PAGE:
Good Business: Milena Bottero, Room for Tea
Social enterprise Room for Tea connects young people undertaking internships and in need of short-term, affordable accommodation with hosts who have a spare room in their homes.
The Good Business column catches up with people who are leading social change. It is created in collaboration with Impact Hub Islington, a co-working and business incubation space in London for socially-minded entrepreneurs.
Greta: Milena, tell us about Room for Tea in a nutshell.
Milena: Room for Tea is a home-sharing network that connects interns looking for short-term, affordable housing in London with hosts who have spare rooms in their homes.
We focus on working with young people who are undertaking unpaid or low-paid work experience and need affordable accommodation, and with single parents and older adults who might benefit from renting out their spare rooms.
What motivated you to set it up?
The motivation stemmed from my own experience as an unpaid intern in the third sector after graduating from university. During my internship, I realised it was very difficult to get a paid job at entry level in the third sector and the thought of having to do another unpaid internship seemed ridiculous.
But most importantly, I realised I was not the only one struggling to cover my living costs in London. Most of the people I talked to were sleeping on friends’ couches. There just are not enough affordable and flexible housing options for interns. So I decided to set up Room for Tea to provide young people undertaking internships and low-paid work experience with an alternative.
How is Room for Tea providing an alternative to the housing crisis faced in London?
There are not enough new affordable houses being built to meet the demands of the capital, so the great idea behind Room for Tea is to use a resource that’s already available: empty rooms. A 2010 report by the Intergenerational Foundation has found that there are about 25 million spare rooms available in England. Another 2010 survey by the Department for Communities and Local Government has reported that over 23 percent of all households in London are under-occupied.
What are some of the challenges you’ve faced since setting up Room for Tea?
The biggest challenge is finding enough quality rooms as we have a high demand from young people undertaking internships in London. We spend lots of our time and energy meeting new hosts to ensure the rooms comply with our standards and the hosts share our mission and values. It is essential to find the right hosts so we make good use of the guests’ feedback to help us decide which hosts to keep working with.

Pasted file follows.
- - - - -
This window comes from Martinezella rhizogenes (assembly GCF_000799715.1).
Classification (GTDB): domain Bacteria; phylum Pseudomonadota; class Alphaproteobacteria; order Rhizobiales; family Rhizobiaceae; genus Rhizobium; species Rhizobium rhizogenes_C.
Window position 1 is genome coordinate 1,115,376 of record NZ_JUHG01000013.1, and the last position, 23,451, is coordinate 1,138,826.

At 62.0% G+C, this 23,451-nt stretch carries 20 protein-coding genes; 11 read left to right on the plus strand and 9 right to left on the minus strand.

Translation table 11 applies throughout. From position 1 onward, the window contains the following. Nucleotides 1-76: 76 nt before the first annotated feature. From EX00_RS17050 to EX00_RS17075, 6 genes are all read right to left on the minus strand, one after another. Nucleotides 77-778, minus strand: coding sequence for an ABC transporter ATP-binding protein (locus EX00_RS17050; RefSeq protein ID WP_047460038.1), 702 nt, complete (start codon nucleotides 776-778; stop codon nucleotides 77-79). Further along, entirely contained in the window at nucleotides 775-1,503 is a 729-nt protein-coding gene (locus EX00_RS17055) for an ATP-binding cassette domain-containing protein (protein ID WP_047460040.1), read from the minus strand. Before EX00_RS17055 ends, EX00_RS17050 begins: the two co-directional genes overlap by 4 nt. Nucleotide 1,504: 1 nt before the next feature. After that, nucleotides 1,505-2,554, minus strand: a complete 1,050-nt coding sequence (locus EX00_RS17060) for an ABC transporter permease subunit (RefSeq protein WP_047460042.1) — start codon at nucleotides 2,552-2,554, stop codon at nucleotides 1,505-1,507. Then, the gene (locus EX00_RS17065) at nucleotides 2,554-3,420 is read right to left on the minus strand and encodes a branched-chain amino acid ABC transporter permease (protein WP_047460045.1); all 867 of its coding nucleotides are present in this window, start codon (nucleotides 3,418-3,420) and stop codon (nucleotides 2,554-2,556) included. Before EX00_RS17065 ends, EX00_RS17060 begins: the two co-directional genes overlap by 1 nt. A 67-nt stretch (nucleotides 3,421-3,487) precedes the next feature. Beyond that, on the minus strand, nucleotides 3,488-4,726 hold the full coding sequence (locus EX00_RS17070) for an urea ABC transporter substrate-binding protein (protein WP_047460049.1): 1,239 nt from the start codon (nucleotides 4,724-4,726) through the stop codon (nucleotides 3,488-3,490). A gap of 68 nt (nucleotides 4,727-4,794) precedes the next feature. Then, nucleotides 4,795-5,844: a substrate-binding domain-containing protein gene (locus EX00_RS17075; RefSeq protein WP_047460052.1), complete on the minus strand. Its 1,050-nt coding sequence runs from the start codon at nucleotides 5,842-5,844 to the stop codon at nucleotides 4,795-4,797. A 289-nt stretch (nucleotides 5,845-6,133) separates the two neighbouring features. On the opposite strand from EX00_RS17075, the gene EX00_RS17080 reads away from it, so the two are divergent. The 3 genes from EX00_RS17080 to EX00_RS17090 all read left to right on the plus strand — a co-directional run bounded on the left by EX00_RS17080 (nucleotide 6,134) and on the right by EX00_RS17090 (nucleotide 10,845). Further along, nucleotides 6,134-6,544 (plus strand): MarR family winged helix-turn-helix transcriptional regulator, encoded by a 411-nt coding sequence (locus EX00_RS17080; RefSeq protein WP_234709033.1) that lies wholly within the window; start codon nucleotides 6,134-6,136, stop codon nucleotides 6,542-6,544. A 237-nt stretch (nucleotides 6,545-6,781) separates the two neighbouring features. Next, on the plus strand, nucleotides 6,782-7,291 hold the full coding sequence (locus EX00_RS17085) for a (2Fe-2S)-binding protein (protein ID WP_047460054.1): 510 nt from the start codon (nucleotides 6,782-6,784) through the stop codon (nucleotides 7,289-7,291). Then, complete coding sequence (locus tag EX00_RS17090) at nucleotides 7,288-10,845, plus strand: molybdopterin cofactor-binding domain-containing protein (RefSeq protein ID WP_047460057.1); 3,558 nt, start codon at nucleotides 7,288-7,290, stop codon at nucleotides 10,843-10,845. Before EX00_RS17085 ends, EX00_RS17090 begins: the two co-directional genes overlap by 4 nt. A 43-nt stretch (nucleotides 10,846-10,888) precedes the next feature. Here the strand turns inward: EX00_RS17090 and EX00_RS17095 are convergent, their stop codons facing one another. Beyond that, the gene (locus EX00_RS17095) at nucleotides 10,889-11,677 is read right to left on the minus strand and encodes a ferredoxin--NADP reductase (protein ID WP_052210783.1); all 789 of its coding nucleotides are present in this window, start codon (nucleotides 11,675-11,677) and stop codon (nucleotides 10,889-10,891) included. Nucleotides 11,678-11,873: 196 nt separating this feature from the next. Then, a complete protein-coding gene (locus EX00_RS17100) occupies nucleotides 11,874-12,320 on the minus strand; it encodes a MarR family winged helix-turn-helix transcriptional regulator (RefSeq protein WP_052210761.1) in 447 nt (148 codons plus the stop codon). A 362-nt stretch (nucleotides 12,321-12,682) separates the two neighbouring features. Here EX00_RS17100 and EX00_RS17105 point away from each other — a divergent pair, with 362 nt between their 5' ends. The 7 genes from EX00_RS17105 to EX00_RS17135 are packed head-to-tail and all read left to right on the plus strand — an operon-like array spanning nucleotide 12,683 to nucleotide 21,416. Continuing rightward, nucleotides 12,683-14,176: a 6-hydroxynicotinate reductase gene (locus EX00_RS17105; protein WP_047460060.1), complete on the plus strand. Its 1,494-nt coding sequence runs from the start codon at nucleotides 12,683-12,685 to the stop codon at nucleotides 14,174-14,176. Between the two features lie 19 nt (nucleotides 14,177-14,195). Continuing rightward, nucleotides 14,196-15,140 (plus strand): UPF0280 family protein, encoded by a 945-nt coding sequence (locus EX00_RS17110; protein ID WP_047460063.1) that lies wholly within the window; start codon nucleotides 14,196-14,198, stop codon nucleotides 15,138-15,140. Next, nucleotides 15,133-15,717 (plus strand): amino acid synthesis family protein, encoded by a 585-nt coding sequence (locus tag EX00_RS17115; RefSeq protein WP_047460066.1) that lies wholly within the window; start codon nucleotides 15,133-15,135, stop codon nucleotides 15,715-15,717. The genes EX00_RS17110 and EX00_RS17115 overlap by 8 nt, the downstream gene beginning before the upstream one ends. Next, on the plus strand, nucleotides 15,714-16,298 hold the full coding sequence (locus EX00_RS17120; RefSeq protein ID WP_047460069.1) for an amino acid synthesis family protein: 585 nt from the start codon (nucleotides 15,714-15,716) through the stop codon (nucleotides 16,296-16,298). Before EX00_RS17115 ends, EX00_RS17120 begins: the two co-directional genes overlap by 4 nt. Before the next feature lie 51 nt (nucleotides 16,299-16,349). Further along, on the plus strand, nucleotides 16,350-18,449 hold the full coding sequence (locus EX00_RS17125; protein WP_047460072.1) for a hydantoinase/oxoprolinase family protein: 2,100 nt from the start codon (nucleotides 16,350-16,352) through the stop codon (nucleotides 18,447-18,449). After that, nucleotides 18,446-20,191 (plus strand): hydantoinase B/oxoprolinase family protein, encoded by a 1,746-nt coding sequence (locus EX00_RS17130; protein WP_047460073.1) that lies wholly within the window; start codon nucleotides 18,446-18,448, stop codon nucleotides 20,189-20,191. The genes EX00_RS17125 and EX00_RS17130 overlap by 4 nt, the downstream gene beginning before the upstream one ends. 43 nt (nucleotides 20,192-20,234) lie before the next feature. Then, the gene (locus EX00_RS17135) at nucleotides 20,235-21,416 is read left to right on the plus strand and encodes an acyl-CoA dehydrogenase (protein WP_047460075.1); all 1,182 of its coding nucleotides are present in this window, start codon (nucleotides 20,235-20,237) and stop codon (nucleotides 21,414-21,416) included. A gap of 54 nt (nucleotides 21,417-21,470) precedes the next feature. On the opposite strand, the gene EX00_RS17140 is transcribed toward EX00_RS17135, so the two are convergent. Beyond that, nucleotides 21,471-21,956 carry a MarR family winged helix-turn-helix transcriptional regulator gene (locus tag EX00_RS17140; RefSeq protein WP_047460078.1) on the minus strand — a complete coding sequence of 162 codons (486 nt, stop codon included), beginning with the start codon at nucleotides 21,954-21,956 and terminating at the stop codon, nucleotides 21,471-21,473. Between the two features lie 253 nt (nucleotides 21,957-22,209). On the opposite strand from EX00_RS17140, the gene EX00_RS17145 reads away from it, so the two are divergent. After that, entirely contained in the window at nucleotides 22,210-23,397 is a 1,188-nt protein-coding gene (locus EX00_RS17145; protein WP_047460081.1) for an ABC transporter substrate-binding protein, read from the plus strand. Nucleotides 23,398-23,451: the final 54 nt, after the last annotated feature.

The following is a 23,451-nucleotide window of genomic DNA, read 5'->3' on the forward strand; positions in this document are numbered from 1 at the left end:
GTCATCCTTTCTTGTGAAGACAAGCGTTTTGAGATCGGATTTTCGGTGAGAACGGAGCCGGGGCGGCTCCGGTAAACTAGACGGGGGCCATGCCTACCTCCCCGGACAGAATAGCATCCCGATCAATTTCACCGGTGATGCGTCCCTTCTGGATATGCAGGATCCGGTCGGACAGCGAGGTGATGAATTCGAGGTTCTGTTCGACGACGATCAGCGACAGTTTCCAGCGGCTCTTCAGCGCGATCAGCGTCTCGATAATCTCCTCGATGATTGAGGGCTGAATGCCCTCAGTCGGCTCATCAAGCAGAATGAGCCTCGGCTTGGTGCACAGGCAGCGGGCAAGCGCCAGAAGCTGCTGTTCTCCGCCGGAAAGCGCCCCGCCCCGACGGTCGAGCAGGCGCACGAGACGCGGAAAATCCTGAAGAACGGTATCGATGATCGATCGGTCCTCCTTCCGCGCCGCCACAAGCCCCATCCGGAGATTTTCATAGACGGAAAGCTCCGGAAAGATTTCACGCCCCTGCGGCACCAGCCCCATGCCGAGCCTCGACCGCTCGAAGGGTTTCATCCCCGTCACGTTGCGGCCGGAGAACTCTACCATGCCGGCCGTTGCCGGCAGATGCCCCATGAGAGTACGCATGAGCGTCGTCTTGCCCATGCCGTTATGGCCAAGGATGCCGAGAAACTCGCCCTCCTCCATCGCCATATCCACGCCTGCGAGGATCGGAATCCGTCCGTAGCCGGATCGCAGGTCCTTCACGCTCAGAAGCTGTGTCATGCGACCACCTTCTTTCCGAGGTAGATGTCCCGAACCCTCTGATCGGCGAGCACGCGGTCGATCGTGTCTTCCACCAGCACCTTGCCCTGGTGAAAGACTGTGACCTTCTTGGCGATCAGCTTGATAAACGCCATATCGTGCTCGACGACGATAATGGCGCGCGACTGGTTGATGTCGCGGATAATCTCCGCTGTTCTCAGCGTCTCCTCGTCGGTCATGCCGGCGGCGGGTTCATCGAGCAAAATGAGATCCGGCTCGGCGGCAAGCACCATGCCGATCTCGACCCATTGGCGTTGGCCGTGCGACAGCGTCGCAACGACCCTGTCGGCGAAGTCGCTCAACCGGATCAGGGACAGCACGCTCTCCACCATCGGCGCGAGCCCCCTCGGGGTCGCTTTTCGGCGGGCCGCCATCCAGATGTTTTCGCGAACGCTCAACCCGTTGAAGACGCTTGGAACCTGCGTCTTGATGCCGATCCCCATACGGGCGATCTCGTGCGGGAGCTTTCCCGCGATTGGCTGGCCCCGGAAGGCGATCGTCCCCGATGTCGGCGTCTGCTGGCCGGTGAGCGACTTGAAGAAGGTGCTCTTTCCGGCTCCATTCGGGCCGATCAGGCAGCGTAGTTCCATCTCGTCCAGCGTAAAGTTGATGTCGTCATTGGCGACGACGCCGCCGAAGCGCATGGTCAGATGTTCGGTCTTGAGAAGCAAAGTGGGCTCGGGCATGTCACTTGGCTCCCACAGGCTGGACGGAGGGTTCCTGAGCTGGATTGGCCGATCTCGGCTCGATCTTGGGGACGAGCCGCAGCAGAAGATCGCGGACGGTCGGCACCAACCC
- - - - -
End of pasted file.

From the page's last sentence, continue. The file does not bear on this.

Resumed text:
What are some of the successes you’ve achieved since founding Room for Tea in 2012?
Any time we make a good match and both host and guest are happy with the relationship, it’s a success. For example, there have been a few instances where the guest has decided to extend their three-month stay up to twelve months because they got along really well with their host. We also love hearing about guests who find paid jobs and are able to move out.
Do you have any plans to expand to other cities in the UK and if so, which cities are on your radar?
We are planning on expanding even though it won’t be right away. Among the cities we are taking into consideration are Manchester, Liverpool and Edinburgh, where there is a great offer of internships, and places like Bath, where rents tend to be unaffordable for young people. Our main focus is of course London, but we have developed a model that could work anywhere.
What piece of advice can you offer to any aspiring young people looking to undertake an internship in London?
To those who are unpaid interns, I recommend checking the HMRC’s website to see whether they are entitled to get paid. The only two sectors that are entitled to offer unpaid internships are the first and third sector.
To all interns in general, they should make sure they get the most out of their internship as they are an incredible resource for the organisation and they deserve to make the most of their experience.